Recently I received an email from an old friend. He asked a simple question, one that I am amazed I hadn't covered before. His question was this:
For beginners do you recommend a lake, river or bay setting? If you had the choices of course.
Wonderful question. And the answer of course is, it depends. I take most first lessons on a lake. In part due to proximity, but in part due to controllability. I don't have to worry about tides, or the current of a river. Tides and currents are both important elements to take into consideration.
I previously lived near the Hudson river, which is also tidally influenced. It is a great paddling destination, but one has to be aware of the tidal effects. When the tide is flooding, it is fighting the effect of the rivers current. But when the tide is ebbing, they are working together. I always tried to start my paddle heading into the current, so that when I am tired and turn around, I am not fighting the current to get home.
The same can be said for early paddles in a bay. What is the tide doing and how does it effect the local waters? Plan your paddle accordingly. So you start off working against the tide (tides can create currents, but they aren't the same thing), so you have its help coming home. If you plan accordingly you can put in towards the end of a tide cycle, and turn around when the tide does. So you are getting a current push in both directions.
Of course all of these answers are neglecting to take into account wind. Beginning lessons I like to have on fairly windless days. But around lesson three - when a student is starting to get comfortable with the forward stroke - I will seek out some wind. I have certain exercises that I like to make a new student do to experience the power of wind.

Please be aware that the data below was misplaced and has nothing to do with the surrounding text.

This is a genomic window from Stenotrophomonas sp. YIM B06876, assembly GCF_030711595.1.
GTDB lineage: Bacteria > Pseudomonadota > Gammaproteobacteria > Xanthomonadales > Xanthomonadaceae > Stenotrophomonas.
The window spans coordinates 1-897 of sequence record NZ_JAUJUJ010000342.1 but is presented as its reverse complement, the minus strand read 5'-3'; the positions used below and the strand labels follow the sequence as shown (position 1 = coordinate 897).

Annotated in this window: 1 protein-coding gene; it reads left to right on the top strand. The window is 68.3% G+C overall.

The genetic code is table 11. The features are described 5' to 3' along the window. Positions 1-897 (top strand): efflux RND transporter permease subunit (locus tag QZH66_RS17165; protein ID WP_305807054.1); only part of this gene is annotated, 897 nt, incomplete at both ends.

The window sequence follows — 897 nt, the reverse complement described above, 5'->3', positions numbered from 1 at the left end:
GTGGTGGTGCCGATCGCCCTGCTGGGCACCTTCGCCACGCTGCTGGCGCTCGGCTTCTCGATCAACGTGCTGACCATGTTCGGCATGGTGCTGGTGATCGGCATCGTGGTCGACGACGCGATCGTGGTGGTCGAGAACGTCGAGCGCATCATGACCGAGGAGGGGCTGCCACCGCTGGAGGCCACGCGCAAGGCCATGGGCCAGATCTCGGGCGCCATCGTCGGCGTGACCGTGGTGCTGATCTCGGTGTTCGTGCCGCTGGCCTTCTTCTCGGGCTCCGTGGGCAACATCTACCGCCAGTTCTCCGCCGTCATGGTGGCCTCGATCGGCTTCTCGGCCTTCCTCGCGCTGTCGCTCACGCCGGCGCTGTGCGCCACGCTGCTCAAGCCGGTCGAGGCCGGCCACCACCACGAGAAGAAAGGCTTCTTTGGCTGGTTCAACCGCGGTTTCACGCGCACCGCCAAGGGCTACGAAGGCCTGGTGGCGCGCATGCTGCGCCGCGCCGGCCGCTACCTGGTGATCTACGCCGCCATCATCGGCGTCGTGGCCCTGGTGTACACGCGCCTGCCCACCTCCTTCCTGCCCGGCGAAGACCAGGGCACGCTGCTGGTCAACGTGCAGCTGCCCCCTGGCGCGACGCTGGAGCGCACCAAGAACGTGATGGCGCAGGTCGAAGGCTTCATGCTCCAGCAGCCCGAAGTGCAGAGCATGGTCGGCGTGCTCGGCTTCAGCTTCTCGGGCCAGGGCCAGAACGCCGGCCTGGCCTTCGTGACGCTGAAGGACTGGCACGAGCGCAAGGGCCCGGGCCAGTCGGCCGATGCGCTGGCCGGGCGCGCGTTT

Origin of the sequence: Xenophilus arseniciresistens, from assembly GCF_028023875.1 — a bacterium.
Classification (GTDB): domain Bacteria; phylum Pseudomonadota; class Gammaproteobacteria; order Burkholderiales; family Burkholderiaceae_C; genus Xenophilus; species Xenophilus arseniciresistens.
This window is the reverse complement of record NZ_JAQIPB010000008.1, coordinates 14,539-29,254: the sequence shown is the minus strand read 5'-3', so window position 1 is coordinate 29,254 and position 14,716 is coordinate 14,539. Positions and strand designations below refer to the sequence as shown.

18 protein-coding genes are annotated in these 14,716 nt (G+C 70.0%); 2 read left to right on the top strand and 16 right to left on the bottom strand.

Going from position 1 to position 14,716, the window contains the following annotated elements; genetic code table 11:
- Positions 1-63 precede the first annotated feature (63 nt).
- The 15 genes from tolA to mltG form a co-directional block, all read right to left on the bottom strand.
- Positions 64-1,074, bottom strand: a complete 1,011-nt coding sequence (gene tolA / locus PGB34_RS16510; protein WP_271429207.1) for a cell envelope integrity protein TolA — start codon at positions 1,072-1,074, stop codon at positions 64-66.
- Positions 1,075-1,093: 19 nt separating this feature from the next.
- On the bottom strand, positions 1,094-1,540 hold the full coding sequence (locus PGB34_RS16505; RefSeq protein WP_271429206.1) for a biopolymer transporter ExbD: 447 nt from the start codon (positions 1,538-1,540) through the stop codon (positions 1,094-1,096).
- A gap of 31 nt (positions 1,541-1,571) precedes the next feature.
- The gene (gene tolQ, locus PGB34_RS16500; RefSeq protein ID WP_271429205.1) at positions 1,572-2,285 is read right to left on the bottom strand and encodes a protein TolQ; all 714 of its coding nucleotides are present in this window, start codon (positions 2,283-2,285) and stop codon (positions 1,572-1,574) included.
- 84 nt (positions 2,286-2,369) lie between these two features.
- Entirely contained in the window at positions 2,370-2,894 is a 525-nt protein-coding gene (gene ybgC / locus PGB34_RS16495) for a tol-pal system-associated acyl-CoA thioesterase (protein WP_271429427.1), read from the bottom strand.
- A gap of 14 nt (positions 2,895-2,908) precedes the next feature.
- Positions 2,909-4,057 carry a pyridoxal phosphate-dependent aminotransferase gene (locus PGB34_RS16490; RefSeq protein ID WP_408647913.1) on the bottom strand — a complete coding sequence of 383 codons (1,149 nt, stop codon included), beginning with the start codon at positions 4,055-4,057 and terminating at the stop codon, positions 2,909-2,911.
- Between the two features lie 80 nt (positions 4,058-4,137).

Recently paddling with my student Grace, there was a ten knot wind, and we paddled into it. I wanted her to feel how much even a soft wind can effect her speed. After a time we came around a point - that for a time sheltered us from the wind, and then created a wind zone as we rounded it. This implanted the idea of using the land to shelter you from the wind. We then paddled a stretch of coast that led to a dam. The dam was buoyed off. And we did the following exercise. We paddled up to a buoy and circled it. This allowed Grace to feel the effects of the wind as the boat was turned 365º - it also forced her to work to turn a long kayak quickly. At the next buoy we turned the boats the opposite direction. So again she could feel the wind on all parts of her boat front/side/stern as she circled the buoy again.
So really the answer is Any of these locations is suitable for a new paddler, as long as the conditions match the skill level. Think about where you are before you are on the water. What is the tide doing and when does it change, how is the land interacting with the tide, or wind, or current and how will that effect me on the water. Most importantly, look at your surroundings. See how they are effected by the current conditions, and keep track of that effect. how much are trees moving, and how much is water moving from wind, and current. Keep track of those changes so when they do change, for better or worse you notice them. And respond accordingly.